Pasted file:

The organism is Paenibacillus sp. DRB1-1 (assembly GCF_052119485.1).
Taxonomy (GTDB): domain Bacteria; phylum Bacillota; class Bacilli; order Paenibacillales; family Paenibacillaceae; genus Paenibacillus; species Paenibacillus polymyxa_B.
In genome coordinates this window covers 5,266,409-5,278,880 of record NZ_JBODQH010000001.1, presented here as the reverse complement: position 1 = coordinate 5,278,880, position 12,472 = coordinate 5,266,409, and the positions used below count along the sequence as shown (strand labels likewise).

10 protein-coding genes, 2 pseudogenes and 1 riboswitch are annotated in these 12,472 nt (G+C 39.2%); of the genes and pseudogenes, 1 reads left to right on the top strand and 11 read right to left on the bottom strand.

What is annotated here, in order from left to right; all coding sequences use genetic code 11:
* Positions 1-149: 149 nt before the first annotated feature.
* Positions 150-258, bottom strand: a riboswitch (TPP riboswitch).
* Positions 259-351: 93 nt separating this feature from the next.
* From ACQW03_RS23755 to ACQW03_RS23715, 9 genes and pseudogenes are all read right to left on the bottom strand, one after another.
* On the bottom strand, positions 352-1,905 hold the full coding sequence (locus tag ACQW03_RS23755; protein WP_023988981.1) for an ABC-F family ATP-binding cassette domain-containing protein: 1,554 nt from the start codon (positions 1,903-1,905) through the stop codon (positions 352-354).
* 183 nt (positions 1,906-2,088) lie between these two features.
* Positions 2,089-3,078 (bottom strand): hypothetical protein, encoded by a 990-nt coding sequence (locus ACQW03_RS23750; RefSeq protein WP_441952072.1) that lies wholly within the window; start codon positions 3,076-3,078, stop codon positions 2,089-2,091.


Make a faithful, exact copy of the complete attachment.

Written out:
The organism is Paenibacillus sp. DRB1-1 (assembly GCF_052119485.1).
Taxonomy (GTDB): domain Bacteria; phylum Bacillota; class Bacilli; order Paenibacillales; family Paenibacillaceae; genus Paenibacillus; species Paenibacillus polymyxa_B.
In genome coordinates this window covers 5,266,409-5,278,880 of record NZ_JBODQH010000001.1, presented here as the reverse complement: position 1 = coordinate 5,278,880, position 12,472 = coordinate 5,266,409, and the positions used below count along the sequence as shown (strand labels likewise).

10 protein-coding genes, 2 pseudogenes and 1 riboswitch are annotated in these 12,472 nt (G+C 39.2%); of the genes and pseudogenes, 1 reads left to right on the top strand and 11 read right to left on the bottom strand.

What is annotated here, in order from left to right; all coding sequences use genetic code 11:
* Positions 1-149: 149 nt before the first annotated feature.
* Positions 150-258, bottom strand: a riboswitch (TPP riboswitch).
* Positions 259-351: 93 nt separating this feature from the next.
* From ACQW03_RS23755 to ACQW03_RS23715, 9 genes and pseudogenes are all read right to left on the bottom strand, one after another.
* On the bottom strand, positions 352-1,905 hold the full coding sequence (locus tag ACQW03_RS23755; protein WP_023988981.1) for an ABC-F family ATP-binding cassette domain-containing protein: 1,554 nt from the start codon (positions 1,903-1,905) through the stop codon (positions 352-354).
* 183 nt (positions 1,906-2,088) lie between these two features.
* Positions 2,089-3,078 (bottom strand): hypothetical protein, encoded by a 990-nt coding sequence (locus ACQW03_RS23750; RefSeq protein WP_441952072.1) that lies wholly within the window; start codon positions 3,076-3,078, stop codon positions 2,089-2,091.